India is both a major greenhouse gas emitter and one of the most vulnerable countries in the world to projected climate change. The country is already experiencing changes in climate and the impacts of climate change, including water stress, heat waves and drought, severe storms and flooding, and associated negative consequences on health and livelihoods. With a 1.2 billion but growing population and dependence on agriculture, India probably will be severely impacted by continuing climate change. Global climate projections, given inherent uncertainties, indicate several changes in India’s future climate:
Global observations of melting glaciers suggest that climate change is well under way in the region, with glaciers receding at an average rate of 10–15 meters per year. If the rate increases, flooding is likely in river valleys fed by these glaciers, followed by diminished flows, resulting in water scarcity for drinking and irrigation.
All models show a trend of general warming in mean annual temperature as well as decreased range of diurnal temperature and enhanced precipitation over the Indian subcontinent. A warming of 0.5o
C is likely over all India by the year 2030 (approximately equal to the warming over the 20th century) and a warming of 2-4oC by the end of this century, with the maximum increase over northern India. Increased warming is likely to lead to higher levels of tropospheric ozone pollution and other air pollution in the major cities.
Increased precipitation⎯including monsoonal rains⎯is likely to come in the form of fewer rainy days but more days of extreme rainfall events, with increasing amounts of rain in each event, leading to significant flooding. Drizzle-type precipitation that replenishes soil moisture is likely to decrease. Most global models suggest that the Indian summer monsoons will intensify. The timing may also shift, causing a drying during the late summer growing season. Climate models also predict an earlier snowmelt, which could have a significant adverse effect on agricultural production. Growing emissions of aerosols from energy production and other sources may suppress rainfall, leading to drier conditions with more dust and smoke from the burning of drier vegetation, affecting both regional and global hydrological cycles and agricultural production.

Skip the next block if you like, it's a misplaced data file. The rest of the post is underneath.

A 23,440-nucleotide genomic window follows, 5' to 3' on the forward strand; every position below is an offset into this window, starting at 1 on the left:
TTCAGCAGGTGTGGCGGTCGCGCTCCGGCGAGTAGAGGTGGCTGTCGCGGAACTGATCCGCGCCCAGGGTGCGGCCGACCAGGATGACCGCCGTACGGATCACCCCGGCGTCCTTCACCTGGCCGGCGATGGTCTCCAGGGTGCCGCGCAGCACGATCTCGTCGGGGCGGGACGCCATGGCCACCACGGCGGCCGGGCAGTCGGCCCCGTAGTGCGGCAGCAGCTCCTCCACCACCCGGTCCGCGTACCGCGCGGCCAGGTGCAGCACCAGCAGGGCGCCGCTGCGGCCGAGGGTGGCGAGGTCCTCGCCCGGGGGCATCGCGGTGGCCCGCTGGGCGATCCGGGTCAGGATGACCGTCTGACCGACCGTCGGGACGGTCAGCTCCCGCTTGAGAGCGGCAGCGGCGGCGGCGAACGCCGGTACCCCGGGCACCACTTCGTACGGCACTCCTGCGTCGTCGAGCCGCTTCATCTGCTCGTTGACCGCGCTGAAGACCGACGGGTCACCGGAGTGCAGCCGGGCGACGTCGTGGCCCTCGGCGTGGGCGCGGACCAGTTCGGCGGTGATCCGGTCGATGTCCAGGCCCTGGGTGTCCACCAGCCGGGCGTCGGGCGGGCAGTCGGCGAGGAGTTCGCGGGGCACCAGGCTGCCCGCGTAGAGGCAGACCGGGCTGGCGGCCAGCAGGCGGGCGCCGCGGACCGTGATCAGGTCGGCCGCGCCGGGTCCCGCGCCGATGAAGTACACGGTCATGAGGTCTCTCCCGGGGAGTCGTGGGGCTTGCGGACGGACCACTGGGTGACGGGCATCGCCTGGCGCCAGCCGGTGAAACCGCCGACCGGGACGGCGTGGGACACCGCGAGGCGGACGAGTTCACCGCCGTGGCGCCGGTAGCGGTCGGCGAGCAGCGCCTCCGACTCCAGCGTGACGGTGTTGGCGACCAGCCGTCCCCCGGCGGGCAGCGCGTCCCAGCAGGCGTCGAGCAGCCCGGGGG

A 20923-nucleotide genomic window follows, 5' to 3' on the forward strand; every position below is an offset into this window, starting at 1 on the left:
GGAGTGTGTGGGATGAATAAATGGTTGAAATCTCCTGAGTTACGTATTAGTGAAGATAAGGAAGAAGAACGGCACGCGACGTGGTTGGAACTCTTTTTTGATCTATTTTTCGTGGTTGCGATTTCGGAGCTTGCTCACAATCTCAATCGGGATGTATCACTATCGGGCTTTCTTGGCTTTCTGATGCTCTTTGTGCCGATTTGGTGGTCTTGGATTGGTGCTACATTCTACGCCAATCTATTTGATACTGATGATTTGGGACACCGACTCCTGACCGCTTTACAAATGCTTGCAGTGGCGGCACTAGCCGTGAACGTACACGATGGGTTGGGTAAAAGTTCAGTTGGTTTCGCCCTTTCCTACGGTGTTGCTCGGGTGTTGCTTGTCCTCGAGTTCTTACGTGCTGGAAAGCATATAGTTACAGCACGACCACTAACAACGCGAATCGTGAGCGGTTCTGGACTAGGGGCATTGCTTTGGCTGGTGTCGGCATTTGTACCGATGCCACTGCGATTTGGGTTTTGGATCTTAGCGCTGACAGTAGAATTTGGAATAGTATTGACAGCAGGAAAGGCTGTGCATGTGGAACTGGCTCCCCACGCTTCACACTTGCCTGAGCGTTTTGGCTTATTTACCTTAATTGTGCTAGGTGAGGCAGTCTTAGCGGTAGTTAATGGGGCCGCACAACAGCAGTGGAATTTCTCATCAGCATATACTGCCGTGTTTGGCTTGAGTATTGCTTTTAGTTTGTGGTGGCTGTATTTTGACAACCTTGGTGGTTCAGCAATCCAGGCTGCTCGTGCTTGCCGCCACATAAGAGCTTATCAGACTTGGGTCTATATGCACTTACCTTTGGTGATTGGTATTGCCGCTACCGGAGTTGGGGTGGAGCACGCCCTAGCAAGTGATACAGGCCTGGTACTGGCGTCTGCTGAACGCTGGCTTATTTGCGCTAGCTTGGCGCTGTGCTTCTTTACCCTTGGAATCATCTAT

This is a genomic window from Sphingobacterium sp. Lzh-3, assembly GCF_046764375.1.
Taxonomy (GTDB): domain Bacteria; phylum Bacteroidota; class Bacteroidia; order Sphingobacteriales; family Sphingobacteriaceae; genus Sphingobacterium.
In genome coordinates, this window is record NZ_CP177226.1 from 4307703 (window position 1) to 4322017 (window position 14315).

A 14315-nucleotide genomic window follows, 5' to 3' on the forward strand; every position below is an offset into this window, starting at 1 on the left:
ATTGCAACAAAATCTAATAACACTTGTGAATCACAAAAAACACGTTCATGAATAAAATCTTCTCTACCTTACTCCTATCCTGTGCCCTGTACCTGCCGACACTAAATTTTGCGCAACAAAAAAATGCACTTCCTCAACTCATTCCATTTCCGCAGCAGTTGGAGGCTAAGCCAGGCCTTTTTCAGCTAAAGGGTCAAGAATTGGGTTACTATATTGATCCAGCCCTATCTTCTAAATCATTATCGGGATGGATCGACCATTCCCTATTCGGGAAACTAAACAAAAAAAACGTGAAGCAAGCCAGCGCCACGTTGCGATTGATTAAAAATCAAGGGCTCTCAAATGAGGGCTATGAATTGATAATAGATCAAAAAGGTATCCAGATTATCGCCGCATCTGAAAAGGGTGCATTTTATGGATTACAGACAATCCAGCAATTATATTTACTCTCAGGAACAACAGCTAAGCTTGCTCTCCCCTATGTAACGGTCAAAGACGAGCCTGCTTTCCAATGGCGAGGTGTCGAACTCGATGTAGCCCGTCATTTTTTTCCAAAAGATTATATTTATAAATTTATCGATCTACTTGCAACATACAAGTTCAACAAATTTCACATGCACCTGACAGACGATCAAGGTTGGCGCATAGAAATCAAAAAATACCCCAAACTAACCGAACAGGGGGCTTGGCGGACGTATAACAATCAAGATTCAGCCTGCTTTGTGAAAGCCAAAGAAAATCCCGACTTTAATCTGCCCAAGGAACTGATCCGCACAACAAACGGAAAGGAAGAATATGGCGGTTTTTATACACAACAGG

Uncertainties about monsoonal changes will affect farmers’ choices about which crops to plant and the timing of planting, reducing productivities. In addition, earlier seasonal snowmelt and depleting glaciers will reduce river flow needed for irrigation. The large segment of poor people (including smallholder farmers and landless agricultural workers) may be hardest hit, requiring government relief programs on a massive scale. Finally, migration, especially from Bangladesh, may strain resources and India-Bangladesh relations.
The most important impacts of climate change will likely include the following:
High-input, high-output agriculture will be negatively affected even as demands for food and other agricultural products rise because of an increasing population and expectations for an improved standard of living. Millions of subsistence and smallholder farmers will experience hardship and hunger through being less able to predict climate conditions. To a certain extent, trade may compensate for these deficits.
Glacier melt may yield more runoff in the short term but less in the medium and long terms. More severe storms (especially cyclones) will cause more damage to infrastructure and livelihoods and exacerbate salt water intrusion in storm surges. Changes in the timing and amount of monsoon rains will make the production of food and other agricultural products more uncertain, so that, even in good-weather years, farmers will be more likely to make decisions leading to lower-productivity.
Exacerbation of Inequality
The welfare of those who are affected by climate change and who have limited means to adapt may act as a force that can change governments, strain public budgets, and foster unrest. About one-third of Indians are extremely poor, and 60 percent depend upon agriculture for their livelihoods.
As India searches for additional sources of energy to meet rising demand, climate change mitigation efforts may constrain its use of indigenous and imported coal, oil, and gas, while development of nuclear energy will be slow at best and likely to encounter opposition. Other non-emitting technologies will require technology transfer and capacity-building.
India receives immigrants from a number of countries. Under climate change conditions, it may be flooded with many more, particularly from Bangladesh. Such migration may exacerbate tension between the two countries as well as putting a strain on Indian central and state governments.